ANNAPOLIS – Drivers who use hand-held cell phones are once again the target of Maryland legislators who say they want to improve highway safety.
“I think this is a really important public safety measure,” said Michael G. Lenett, D-Montgomery, the primary sponsor of legislation that would ban use of hand-held cell phones while driving.
“I think everybody has at one time or another observed people driving unsafely, maneuvering through traffic while clutching a cell phone to the ear with only one hand on the wheel,” he said.
The measure would encourage drivers to use head sets or other devices that free the user’s hands for driving. Law enforcement officials would be exempt from the measure.
Recent studies suggest that distractions are a major cause of car crashes. According to the National Highway Traffic Safety Administration an estimated twenty-five percent to thirty percent of motor vehicle crashes, or about 1.2 million accidents, are caused by driver distraction.
And of those distractions, NHTSA found in a 2006 study that the most common distraction for drivers is cell phone use, which increases the risk of a crash by 1.3 times.
Lt. Ronald Smith of the Montgomery County police, who is in support of the ban, said the bill is a step in the right direction toward achieving safer roads.
“If you went to a hands-free-type set-up it would improve safety somewhat. It’s still a distraction,” he said.
While Lenett acknowledged that cell phone use is a distraction for drivers with or without the use of hands, he said the bill is an attempt to find the middle ground.
“What we’re looking for is to strike a balance. And I think that’s a reasonable balance to just prohibit the hand-held [phones],” Lenett said.
He added that prohibiting all cell phone use while driving would be too much of an imposition.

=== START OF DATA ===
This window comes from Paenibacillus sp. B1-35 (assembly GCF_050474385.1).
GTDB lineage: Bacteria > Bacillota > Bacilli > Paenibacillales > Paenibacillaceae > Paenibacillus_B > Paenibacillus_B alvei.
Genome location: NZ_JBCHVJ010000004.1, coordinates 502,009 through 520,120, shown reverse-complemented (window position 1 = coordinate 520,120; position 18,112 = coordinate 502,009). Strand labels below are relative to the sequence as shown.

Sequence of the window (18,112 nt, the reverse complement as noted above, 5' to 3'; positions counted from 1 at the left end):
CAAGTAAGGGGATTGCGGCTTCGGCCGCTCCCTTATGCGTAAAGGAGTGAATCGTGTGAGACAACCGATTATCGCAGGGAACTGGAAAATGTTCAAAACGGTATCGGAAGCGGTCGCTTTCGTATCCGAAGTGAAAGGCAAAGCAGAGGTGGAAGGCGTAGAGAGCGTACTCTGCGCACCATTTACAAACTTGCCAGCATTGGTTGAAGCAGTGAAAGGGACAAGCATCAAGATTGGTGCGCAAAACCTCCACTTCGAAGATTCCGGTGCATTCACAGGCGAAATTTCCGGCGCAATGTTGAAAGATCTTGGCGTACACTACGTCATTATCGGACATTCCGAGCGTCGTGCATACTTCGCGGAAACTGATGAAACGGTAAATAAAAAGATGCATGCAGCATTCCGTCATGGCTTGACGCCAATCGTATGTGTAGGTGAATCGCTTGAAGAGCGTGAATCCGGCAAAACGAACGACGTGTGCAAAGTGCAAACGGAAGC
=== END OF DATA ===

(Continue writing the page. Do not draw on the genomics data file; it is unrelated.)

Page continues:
Should the bill pass, Maryland would join four other states, the District of Columbia, and twenty-three countries in banning the use of hand-held cell phones while driving. Various forms of a ban on cell phone use while driving have been pushed since 1999. However, support of the bill was never strong.
But Lennett said that this type of legislation is becoming increasingly popular.
“Seventy-two million Americans now live in jurisdictions that ban hand-held cell phones while driving. That’s nearly a quarter of the country’s population,” he said.
Opponents of the bill include Sen. Nancy Jacobs, R-Cecil and Harford, who characterized the bill as Orwellian.
She compared the distraction of a cell phone to the distraction of eating potato chips.
“It is big brother. … How far are we going to go?” she said.
Jacobs also was opposed to the measure on the grounds that it is a primary offense, giving police another “excuse” to pull-over drivers.
Sprint Nextel manager of government affairs Gary Horewitz echoed these thoughts.
“Using a cell phone is a potential distraction, but so is changing a CD, putting on mascara,” he said.
Horewitz said he is in favor of educational measures to change driver habits.
“Education is a better answer,” he said. The bill also met opposition from school bus drivers and tour bus companies who criticized a part of the bill which prohibits them from using cell phones at all.